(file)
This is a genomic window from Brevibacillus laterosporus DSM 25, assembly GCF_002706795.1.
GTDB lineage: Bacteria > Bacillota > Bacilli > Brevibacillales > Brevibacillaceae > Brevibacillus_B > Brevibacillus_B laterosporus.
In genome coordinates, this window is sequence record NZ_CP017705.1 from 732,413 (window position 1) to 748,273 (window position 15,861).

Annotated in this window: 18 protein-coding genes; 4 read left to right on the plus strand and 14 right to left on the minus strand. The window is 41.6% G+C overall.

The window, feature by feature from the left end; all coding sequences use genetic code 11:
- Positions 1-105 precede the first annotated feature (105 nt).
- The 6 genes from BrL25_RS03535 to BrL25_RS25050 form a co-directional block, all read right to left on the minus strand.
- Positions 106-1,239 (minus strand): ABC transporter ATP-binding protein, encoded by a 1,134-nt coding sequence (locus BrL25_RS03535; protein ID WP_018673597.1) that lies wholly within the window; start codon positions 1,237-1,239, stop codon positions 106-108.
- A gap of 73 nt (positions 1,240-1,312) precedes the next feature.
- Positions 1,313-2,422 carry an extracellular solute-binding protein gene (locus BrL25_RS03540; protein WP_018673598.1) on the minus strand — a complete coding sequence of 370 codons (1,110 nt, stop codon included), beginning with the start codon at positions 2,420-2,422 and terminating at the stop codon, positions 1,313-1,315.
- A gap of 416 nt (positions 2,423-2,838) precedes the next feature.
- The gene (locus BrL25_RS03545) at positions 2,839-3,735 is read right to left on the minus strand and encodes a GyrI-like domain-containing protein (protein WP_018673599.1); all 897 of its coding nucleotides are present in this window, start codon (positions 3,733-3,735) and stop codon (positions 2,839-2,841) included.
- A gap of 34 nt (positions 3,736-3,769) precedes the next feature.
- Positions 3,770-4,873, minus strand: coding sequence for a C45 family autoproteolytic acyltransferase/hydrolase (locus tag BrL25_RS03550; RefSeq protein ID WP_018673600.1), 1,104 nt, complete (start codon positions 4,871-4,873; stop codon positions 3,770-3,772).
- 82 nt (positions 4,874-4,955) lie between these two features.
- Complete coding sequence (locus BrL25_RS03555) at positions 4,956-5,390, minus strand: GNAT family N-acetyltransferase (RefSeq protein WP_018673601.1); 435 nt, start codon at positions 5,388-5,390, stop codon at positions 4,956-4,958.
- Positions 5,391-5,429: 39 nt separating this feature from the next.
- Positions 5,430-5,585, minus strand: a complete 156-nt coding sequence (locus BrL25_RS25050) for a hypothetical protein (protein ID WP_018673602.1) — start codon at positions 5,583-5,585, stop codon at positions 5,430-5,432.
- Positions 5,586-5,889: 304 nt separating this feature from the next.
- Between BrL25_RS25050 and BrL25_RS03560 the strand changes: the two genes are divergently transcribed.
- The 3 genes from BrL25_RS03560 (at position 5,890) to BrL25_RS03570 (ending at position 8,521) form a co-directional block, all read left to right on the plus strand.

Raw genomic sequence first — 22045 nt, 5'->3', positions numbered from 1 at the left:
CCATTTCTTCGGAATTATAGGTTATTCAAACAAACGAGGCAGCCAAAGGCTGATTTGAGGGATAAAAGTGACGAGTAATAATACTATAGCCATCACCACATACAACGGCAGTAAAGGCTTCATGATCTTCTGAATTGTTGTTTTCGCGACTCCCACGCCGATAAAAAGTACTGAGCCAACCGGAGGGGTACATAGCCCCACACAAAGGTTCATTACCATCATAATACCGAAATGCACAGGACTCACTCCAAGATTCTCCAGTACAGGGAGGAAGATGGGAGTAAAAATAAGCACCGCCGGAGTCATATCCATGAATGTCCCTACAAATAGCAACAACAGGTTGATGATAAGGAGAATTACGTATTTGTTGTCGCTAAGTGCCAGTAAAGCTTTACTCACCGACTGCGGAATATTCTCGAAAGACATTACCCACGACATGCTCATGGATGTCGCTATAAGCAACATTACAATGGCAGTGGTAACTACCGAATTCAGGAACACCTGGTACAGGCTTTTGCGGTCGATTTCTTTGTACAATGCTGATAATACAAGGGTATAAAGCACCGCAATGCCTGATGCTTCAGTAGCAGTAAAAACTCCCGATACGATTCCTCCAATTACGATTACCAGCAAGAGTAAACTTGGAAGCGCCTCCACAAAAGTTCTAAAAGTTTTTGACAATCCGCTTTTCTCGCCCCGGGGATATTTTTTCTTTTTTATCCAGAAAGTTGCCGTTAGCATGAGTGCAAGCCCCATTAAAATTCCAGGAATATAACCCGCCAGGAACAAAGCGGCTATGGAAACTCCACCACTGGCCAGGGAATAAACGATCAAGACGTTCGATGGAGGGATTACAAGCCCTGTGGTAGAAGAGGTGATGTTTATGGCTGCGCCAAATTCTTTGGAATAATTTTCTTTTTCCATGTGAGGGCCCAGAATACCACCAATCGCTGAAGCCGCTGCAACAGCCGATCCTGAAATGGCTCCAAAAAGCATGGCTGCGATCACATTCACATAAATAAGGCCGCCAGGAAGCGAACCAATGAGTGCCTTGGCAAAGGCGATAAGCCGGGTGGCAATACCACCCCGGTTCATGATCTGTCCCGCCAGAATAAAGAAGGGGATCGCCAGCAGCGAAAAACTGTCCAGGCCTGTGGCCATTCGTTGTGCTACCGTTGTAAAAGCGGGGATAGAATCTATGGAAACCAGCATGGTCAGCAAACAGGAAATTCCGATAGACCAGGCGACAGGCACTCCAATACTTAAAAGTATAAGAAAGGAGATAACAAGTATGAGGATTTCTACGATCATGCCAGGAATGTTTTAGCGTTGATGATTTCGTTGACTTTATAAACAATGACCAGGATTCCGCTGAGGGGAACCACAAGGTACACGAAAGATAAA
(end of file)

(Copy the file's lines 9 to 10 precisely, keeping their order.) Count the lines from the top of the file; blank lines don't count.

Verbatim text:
- A gap of 73 nt (positions 1,240-1,312) precedes the next feature.
- Positions 1,313-2,422 carry an extracellular solute-binding protein gene (locus BrL25_RS03540; protein WP_018673598.1) on the minus strand — a complete coding sequence of 370 codons (1,110 nt, stop codon included), beginning with the start codon at positions 2,420-2,422 and terminating at the stop codon, positions 1,313-1,315.